Roman James Steiner, a retired contractor who had worked on many projects in the Baltimore area, died Saturday of heart failure at Nine Oaks, his farm in Parsonsburg in Wicomico County on the Eastern Shore. He was 89.
Perhaps Mr. Steiner's greatest construction challenge came after a runaway Pennsylvania Railroad passenger train crashed into Washington's Union Station on Jan. 15, 1953, and plunged through the reinforced concrete floor into the lower level of the building, cutting an 8,000-square foot hole through the floor.
No one was killed in the wreck, which injured 50.
Mr. Steiner's company was known for its railroad work and was called in to help remove the 230-ton electric GG-1 locomotive and two coaches and make repairs to the building.
What complicated the situation was the inauguration of President Dwight D. Eisenhower a week later and the need for all tracks to be in operation to handle trains and visitors. Crews of 400 worked around the clock, and in three days the debris was removed, track 16 was back in service and repairs were made.
The locomotive was cut into six hunks and sent to the Pennsy's Altoona, Pa., shops where it was repaired and put back into service.
Mr. Steiner's daughter, Mary Ellen Gunther of Baltimore, recalled, "Everyone came to see the work, including Mrs. [Bess] Truman," the wife of President Harry Truman. "He took us over there to see it, and it was really something," the daughter said.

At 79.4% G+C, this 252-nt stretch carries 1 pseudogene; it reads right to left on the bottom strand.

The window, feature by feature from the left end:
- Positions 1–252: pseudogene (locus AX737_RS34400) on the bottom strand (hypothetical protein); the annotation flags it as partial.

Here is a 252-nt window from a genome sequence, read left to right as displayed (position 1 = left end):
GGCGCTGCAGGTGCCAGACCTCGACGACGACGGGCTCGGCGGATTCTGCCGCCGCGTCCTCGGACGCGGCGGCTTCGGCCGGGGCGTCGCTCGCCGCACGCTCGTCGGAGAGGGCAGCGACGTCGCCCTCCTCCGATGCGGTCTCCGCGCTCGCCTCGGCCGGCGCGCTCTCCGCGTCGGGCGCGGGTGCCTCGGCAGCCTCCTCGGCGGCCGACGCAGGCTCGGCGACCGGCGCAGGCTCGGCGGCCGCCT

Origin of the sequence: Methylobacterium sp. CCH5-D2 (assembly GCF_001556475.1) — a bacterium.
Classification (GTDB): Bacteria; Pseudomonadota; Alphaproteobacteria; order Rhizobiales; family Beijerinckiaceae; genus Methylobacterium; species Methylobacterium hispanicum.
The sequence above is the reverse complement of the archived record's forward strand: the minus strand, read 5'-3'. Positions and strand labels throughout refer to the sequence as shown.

Mr. Steiner's work was noted in the Congressional Record.
Founded in 1940, Steiner Construction Co. worked on projects at Kernan, Union Memorial, Bon Secours and Sinai hospitals, and Mercy Medical Center. The firm completed modifications at Camden Station warehouse and the roundhouse at Mount Clare, now the home of the B&O; Museum.
Mr. Steiner designed and built a parish hall for Holy Savior Roman Catholic Church in Ocean City and Parkville's St. Ursula Roman Catholic Church.
"He did an awful lot of Catholic and B&O; work, and that's all he needed," said Roy Kirby Sr., president of Roy Kirby & Sons Inc., a Baltimore construction firm.
"Sure, we were competitors but you don't mind competing with a guy like Roman. He never cut corners and was one of the finest gentlemen I've ever met," said Mr. Kirby, who described Mr. Steiner as "one of the finest builders of the old school."
Mr. Steiner was born and raised in Baltimore and was a 1924 graduate of Loyola High School. He studied architecture at the Maryland Institute, College of Art and worked as an estimator for a construction company before he opened his own firm. He closed the business in 1980 and retired.
He was a member of the Dunes Club in Ocean City, the Hillendale Country Club and the Elks.
His first wife, the former Mary Harrison, whom he married in 1931, died in 1964.
A Mass of Christian burial will be offered at 11 a.m. today at St. Mary Star of the Sea Roman Catholic Church in Ocean City. A memorial Mass will be offered at 11 a.m. Saturday at St. Ignatius Roman Catholic Church, 740 N. Calvert St., Baltimore.
Other survivors include his wife, the former Kathryn McGrath, whom he married in 1966; two other daughters, Barbara Steiner Cupp of Bel Air and Jean Frances Blair of West Palm Beach, Fla; two sisters, Mary Cecil of Cockeysville and Frances Lynch of Swampscott, Mass.; a stepson, Thomas Aydelotte of Stuart, Fla.; a stepdaughter, Mary Kathryn Aydelotte of Salisbury; 17 grandchildren; and 13 great-grandchildren.